In the end, it was a good distraction for cleaning out the attic but I won't be recommending it to anyone looking for a "great" read.
Follet's preface, about how he'd come to write this novel, had me hooked. His effort, research and honesty propelled me into his novel with enthusiasm. The reader, John Lee, does a superb job. His tone is rich, full of a multitude of vocal inflections that carry ones imagination deeply into this historical adventure. And like a great actor he never shines so brightly on the material that his 'acting' takes precedence over the reading. I can't wait to get the sequel. One thousand cheers to Mr Follet for having ventured into terrain so different from his home.
scott stambler. real name.
Five stars - An exception work of fiction. Compelling story and virtual tour of 13th century England. Follett really delivers with this masterpiece. My first review after more than 200 downloads. Don’t be put off by the length. You will be wishing it were even longer. Am ready to tackle World Without End next.
I found it very difficult to get into this book. The descriptions are often unnecessarily too detailed and drawn out. The characters are either all good or all bad, and not much is left to readers` imagination. Felt like a waste of money and time.
I really enjoyed listening to this book and found John Lee's performance to be engaging (as always). Great plot and i would have given it 5 stars except that there are many very explicit rape scenes in this book which were quite disturbing. The first two had a point but the rest were unnecessary in my opinion--I started to wonder if the author had a hidden facination with sexual violence because the rest of the violence in the book were not as explicit. If explicit rape scenes bother you, I wouldn't recommend this book (which is unfortunate because the rest of it is quite good).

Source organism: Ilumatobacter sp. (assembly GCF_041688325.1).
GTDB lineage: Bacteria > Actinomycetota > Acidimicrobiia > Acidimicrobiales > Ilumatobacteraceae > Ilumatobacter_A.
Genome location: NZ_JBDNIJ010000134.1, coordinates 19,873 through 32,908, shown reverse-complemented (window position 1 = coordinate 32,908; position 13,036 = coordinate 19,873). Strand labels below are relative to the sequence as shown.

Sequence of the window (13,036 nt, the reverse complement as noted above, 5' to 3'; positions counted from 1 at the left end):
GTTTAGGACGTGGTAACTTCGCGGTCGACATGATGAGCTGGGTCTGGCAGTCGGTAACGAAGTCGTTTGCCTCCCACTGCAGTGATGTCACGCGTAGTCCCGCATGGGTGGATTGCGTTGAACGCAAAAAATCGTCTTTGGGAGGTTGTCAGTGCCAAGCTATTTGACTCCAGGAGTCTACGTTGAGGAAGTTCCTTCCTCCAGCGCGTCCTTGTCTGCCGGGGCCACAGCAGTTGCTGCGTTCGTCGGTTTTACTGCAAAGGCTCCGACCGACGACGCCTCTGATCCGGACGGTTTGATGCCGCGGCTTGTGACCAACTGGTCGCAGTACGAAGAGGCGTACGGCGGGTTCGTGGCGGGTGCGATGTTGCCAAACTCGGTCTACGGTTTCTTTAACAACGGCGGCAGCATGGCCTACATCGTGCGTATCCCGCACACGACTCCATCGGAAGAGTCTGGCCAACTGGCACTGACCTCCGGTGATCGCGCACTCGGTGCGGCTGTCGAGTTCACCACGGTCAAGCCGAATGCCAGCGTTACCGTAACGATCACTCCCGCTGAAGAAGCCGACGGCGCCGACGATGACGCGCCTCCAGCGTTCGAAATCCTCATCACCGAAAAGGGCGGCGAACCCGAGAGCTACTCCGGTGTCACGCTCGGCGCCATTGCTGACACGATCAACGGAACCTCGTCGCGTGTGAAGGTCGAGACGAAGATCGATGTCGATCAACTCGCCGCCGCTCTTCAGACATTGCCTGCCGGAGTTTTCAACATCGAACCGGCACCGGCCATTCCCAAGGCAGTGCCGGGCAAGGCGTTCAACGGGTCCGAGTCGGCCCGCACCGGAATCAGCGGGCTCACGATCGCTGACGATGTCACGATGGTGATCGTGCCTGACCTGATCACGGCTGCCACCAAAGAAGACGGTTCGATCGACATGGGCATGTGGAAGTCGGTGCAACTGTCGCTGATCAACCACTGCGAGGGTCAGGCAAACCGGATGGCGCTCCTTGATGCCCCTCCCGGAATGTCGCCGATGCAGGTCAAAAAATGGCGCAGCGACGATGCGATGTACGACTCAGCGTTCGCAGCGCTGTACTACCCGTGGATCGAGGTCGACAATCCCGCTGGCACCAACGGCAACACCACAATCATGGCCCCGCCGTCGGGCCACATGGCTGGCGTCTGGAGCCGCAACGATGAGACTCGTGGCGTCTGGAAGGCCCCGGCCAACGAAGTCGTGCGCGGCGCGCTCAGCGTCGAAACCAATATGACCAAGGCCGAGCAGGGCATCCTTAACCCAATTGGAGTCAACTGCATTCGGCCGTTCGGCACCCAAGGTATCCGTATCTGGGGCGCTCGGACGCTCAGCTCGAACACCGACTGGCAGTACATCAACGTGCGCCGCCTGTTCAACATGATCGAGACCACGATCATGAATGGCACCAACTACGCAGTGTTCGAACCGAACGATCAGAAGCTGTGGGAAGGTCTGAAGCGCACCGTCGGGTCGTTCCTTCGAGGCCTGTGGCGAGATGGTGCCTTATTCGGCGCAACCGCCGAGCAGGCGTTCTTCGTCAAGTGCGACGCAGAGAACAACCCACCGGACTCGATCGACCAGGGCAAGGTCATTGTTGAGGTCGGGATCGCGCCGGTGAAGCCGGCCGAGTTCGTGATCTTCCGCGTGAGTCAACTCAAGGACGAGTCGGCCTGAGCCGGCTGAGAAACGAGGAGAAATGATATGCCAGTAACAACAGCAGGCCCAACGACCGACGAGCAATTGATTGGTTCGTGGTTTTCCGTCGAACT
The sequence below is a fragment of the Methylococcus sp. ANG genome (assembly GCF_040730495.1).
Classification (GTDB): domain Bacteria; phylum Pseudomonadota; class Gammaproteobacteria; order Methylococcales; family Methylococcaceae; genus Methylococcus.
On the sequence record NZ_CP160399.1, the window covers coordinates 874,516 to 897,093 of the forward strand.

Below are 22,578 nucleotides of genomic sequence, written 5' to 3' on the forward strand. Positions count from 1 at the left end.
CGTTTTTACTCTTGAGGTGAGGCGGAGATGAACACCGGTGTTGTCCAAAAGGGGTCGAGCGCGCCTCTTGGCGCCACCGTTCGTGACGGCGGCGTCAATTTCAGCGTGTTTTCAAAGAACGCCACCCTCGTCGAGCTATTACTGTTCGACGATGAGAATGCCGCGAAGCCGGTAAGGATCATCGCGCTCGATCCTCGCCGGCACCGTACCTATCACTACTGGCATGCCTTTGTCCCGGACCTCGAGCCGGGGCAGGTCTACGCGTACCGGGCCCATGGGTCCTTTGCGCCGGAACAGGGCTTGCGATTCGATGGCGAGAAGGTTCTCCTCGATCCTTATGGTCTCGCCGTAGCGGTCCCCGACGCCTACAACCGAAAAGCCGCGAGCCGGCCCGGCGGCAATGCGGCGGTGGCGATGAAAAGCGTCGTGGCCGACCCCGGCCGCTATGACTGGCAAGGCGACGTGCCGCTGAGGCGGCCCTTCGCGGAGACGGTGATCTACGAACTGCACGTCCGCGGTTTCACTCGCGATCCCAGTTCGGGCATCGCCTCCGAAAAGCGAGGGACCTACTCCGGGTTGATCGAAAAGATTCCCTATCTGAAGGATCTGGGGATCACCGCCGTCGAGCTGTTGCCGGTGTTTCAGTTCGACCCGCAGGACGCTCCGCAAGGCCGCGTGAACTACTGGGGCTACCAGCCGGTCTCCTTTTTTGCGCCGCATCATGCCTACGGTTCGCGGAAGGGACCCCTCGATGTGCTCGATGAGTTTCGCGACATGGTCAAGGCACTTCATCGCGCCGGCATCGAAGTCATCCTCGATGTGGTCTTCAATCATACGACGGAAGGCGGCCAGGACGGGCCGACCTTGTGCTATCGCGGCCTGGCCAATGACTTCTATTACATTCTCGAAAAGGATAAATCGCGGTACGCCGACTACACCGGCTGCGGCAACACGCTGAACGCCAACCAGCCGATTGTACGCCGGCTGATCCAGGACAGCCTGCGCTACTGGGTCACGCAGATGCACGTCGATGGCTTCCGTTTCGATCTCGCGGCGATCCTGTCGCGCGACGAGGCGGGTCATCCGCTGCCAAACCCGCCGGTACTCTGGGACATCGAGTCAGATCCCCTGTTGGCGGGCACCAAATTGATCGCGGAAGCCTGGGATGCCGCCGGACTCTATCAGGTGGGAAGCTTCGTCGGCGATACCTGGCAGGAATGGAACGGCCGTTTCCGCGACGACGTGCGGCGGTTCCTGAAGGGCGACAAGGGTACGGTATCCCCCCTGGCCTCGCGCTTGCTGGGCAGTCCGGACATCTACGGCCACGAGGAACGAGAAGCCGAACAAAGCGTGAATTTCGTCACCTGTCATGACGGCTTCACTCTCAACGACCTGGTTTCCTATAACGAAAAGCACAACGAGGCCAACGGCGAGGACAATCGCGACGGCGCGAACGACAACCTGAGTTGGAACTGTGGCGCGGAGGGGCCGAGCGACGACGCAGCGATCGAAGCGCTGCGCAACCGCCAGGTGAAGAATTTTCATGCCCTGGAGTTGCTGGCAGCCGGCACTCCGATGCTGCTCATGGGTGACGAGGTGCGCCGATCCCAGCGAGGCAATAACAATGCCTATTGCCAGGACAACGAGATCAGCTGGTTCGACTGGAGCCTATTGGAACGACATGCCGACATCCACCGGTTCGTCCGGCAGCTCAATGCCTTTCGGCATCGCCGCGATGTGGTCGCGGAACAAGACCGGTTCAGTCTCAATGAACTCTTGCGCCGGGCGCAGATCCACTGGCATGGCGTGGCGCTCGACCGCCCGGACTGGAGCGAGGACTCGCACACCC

The difference between reading a paper book and listening to an Audible title was brought home to me when I listened to this book.
Years ago, before I joined Audible, I read this book in its paper format and remember telling myself that Ken Follett should stick to World War II spy stories because this book was just boring.
When I saw it available on Audible I had no desire to listen to it, but finally, after seeing all the praise, I relented and bought it. The one good thing was that I was so bored with the paper book that I remembered nothing of the story line. Listening to it was a revelation. How I could have been bored by such an interesting story with such interesting characters still baffles me, but I thoroughly enjoyed listening and expect to order the sequel. The only negative thing I can say is that the characterization of William as such a thoroughly evil man seemed a bit overdone. Each subsequent villainous act seemed unnecessary and some were difficult for me to listen to.
I still continue to be amazed at how differently I view the physical book and the Audible version. Perhaps it was because of the wonderful job that John Lee did in narrating the book, or perhaps I was just not in the proper frame of mind of a large scope book like this when I originally read it, but this is a wonderful book and I recommend it without reservation.
If you are looking for light reading, go else where. If you are a history buff, and can deal with the horror of England in it's dark age, this is for you evil and goodness at every level. I enjoyed every word of this unique story. Brilliant.